The court heard Manzoor was a trusted member of the organised crime group and exploited the supply lines set up by Jalilian.
Jalilian used CS spray to attack two police officers who were in a patrol car close to the address on Redesdale Gardens where he lived with Scott.
Jalilian pulled up alongside the police car just after 7.30am on Tuesday June 27 2017.
Mr Palmer said Jalilian criticised the officers for their parking, saying the police car was blocking his way.
Mr Palmer said: “The police officers went to the defendant’s car. They identified themselves as police officers and asked him to get out of the car.
“The defendant reached down and picked up a can of CS spray and sprayed it into the face of PC Newman, The gas struck both officers.”
Mr Palmer said Jalilian crashed into a number of vehicles including the police car as he made his escape and went on the run.
Later that morning, police searched Jalilian and lingerie designer Scott’s home in Redesdale Gardens.
Officers found a drug dealers tool kit including cocaine and ecstasy, digital scales, an industrial money counter and industrial heat cooker with traces of cocaine and an industrial vacuum sealer.
Mr Palmer said: "Photographs of her house show it is literally littered with drugs, drugs paraphernalia, cash and weapons."
Mr Palmer said when Scott's Honda Civic car was searched by police, officers found a CS gas canister.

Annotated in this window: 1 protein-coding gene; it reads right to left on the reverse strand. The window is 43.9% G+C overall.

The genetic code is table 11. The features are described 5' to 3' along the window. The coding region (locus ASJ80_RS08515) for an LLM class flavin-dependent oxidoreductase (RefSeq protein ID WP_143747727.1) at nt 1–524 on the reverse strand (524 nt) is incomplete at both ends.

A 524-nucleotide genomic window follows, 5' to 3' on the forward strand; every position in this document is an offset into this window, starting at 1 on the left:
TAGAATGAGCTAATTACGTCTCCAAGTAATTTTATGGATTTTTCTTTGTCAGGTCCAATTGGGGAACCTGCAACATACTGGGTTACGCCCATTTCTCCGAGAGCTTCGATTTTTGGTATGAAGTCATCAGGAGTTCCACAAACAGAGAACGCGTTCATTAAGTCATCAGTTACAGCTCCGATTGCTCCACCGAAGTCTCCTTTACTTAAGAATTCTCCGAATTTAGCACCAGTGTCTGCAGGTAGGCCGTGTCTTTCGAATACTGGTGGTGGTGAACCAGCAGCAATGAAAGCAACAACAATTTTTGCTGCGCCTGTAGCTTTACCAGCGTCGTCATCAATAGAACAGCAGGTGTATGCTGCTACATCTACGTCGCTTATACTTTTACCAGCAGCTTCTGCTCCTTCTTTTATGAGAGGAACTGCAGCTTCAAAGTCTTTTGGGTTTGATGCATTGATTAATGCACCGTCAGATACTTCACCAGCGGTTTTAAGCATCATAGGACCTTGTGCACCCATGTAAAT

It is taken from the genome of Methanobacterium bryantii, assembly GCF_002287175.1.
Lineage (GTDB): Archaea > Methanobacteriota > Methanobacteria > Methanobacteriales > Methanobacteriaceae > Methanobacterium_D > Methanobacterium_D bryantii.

Police found a large hunting knife and a CS gas canister in Jalilian's BMW.
When police searched the gym at Crown House on Armley Road, they found items including a hydraulic press, a blender with traces of cocaine , benzocaine and caffeine a hunting knife and £560 worth of cocaine.
Jalilian was arrested on July 1 2017 as he was about to take a taxi to an airport.
He had a suitcase containing more than £8,500 in cash, cocaine with crystal meth worth £11,960 and £18,900 worth of ecstasy, and a Stanley knife.
When Bendo was arrested at his home in Kirkees Garth in Farsley on October 2 2017, police found £9,000 cash in a wardrobe and scales contaminated with cocaine.
Jalilian admitted conspiracy to import Class A drugs crystal meth, having a firearm with intent - the pepper spray; administering a noxious substance - the pepper spray; possessing a hunting knife and a lock knife; dangerous driving and possessing criminal property - cash.
Jalilian, Bendo, Scott and Manzoor admitted conspiracy to supply crystal meth, cocaine, ecstasy, M-CAT, and Class C drug gamma butyrolactone.
Bendo and Manzoor admitted possessing criminal property - cash. Bendo also admitted assisting an offender.
Manzoor's wife, 25-year-old Razna Begum, of Low Road, Dewsbury Moor, admitted possessing criminal property in connection with £1,600 police found in her handbag.